But that goodwill and all of the information in the world won’t help your organization improve unless it is properly synthesized, communicated, and socialized throughout the organization.
- You want to be able to analyze your data and conversations to look for trends that signal what to change and what to leverage.
- You want to be able to demonstrate to your sales reps that you take this process very seriously and hold them accountable for maintaining high standards.
- You want to be able to tell your clients (if presented with the opportunity) that you’ve used their feedback to improve your business, which will have an impact on how they are served.
With the right data, you can adjust pricing, delivery, follow-up service, packaging, and other physical aspects of the transaction. But what you learn about your sales reps must be reviewed and assessed with great care. Especially in discovering deficiencies among your reps, you must be sensitive to not humiliate the sales rep or the sales manager.
If a major issue surfaces related to the sales rep’s performance or conduct, then that merits an immediate discussion with their sales manager, who will then discuss the issue with the rep. Again, this process is not meant to be punitive, but that doesn’t excuse the rep from basic standards of performance and professionalism.
If your process is one that strikes paranoia into the sales organization, then you should determine the cause and adjust. To be effective, your sales reps should be looking forward to how they can best sell and serve clients, not over their shoulder out of fear.
Beyond personnel lessons and concerns, consider sharing other findings from the interviews with sales, marketing, and product leaders. They’ll appreciate being included in the process and having the opportunity to provide opinions as to what they believe are the most important lessons learned, what we can do to improve or sustain performance, and what we’re going to do as a business to drive these learnings.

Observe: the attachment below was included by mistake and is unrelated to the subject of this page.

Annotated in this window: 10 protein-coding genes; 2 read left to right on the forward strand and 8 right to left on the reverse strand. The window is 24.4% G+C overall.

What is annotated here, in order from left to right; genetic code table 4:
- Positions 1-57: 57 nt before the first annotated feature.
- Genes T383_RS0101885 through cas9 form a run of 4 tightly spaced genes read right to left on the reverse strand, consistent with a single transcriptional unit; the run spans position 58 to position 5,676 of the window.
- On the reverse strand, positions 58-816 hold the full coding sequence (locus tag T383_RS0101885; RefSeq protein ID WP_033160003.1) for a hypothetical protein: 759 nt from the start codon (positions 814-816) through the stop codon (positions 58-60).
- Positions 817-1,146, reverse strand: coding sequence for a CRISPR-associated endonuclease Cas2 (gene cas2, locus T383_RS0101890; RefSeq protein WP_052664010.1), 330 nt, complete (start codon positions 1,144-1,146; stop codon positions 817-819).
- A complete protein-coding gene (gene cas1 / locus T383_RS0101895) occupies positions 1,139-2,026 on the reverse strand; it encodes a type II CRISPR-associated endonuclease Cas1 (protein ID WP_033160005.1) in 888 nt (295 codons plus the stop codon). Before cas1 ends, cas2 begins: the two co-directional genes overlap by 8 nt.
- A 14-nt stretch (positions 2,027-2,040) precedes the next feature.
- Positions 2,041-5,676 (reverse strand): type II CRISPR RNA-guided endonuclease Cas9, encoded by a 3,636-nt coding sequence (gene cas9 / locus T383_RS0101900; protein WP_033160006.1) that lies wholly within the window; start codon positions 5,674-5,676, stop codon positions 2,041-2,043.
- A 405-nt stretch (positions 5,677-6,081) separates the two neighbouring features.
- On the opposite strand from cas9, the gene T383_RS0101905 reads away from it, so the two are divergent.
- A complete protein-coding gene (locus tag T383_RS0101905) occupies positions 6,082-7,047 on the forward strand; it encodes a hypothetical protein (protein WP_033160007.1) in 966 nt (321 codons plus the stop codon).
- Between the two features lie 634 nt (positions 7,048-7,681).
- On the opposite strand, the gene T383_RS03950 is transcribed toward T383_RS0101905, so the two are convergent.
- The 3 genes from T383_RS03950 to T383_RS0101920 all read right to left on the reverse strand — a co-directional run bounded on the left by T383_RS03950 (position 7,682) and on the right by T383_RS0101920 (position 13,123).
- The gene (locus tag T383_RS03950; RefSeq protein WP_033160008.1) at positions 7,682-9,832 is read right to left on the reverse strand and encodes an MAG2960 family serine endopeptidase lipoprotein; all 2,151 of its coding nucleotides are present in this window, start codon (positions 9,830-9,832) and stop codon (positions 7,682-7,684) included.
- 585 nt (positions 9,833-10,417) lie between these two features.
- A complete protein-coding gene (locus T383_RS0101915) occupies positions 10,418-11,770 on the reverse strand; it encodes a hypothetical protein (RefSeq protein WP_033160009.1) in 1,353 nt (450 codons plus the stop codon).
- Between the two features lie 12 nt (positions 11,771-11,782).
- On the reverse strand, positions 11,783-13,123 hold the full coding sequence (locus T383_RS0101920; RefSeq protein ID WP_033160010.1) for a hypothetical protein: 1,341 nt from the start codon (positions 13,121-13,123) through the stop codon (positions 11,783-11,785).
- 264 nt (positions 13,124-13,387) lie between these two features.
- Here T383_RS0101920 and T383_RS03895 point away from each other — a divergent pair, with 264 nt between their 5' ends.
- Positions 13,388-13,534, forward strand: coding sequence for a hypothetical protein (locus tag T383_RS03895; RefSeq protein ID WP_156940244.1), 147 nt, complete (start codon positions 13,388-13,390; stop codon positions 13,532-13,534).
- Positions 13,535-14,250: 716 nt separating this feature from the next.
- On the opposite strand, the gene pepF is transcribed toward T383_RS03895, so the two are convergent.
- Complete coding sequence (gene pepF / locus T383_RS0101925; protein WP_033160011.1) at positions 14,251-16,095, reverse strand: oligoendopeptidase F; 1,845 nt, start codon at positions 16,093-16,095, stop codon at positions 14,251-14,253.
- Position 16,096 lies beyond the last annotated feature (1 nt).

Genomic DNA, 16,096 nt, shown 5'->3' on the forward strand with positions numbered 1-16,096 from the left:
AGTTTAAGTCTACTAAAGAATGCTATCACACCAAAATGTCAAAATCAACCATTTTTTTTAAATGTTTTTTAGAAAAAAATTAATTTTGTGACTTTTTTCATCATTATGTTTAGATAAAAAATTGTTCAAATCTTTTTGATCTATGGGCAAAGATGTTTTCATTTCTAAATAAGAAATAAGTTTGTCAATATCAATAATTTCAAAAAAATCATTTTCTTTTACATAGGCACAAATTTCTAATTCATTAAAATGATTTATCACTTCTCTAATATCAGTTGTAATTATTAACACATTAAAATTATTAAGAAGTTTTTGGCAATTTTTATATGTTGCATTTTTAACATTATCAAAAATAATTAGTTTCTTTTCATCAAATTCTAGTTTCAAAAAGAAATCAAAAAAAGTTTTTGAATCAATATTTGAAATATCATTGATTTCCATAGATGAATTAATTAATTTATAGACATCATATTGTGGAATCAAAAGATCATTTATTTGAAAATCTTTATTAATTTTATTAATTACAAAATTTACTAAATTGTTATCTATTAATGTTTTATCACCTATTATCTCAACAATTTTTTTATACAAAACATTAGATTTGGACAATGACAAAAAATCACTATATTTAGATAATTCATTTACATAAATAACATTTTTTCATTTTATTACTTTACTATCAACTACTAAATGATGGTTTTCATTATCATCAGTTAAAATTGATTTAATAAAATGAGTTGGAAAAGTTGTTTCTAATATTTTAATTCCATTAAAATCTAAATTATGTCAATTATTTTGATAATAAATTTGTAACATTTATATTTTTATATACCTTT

The following is a simple but effective framework to drive outcomes:
- What do we keep doing?
- What do we start doing?
- What do we stop doing?
- What is the timeframe for implementing the action plan?
Frequency and timing of reviews and actions
Speaking of time frames, how often should these internal assessment meetings occur with sales, marketing, and product leaders? While the interviews with clients should occur as the deals are won or lost, get into the habit of analyzing the data you collect monthly, quarterly, and annually. Perhaps you can circulate reports on a monthly basis and gather to meet in person quarterly to discuss any necessary changes or actions.
Time is money. If you see something that needs to change, don’t wait to bring it up six weeks from now at the next quarterly meeting. Raise the red flag and be willing and flexible enough to adapt on the fly. Even worse than not soliciting input is knowing what to change yet doing nothing about it!
You’re not in business to be a collector of great information. This isn’t like your baseball card collection gathering dust in the attic but gaining value over time. If you fail to act on what you know, then you’ve failed. To collect detailed sales data and then follow up by personally interviewing your buyers, yet stopping short of analyzing and acting on those insights, would be shameful.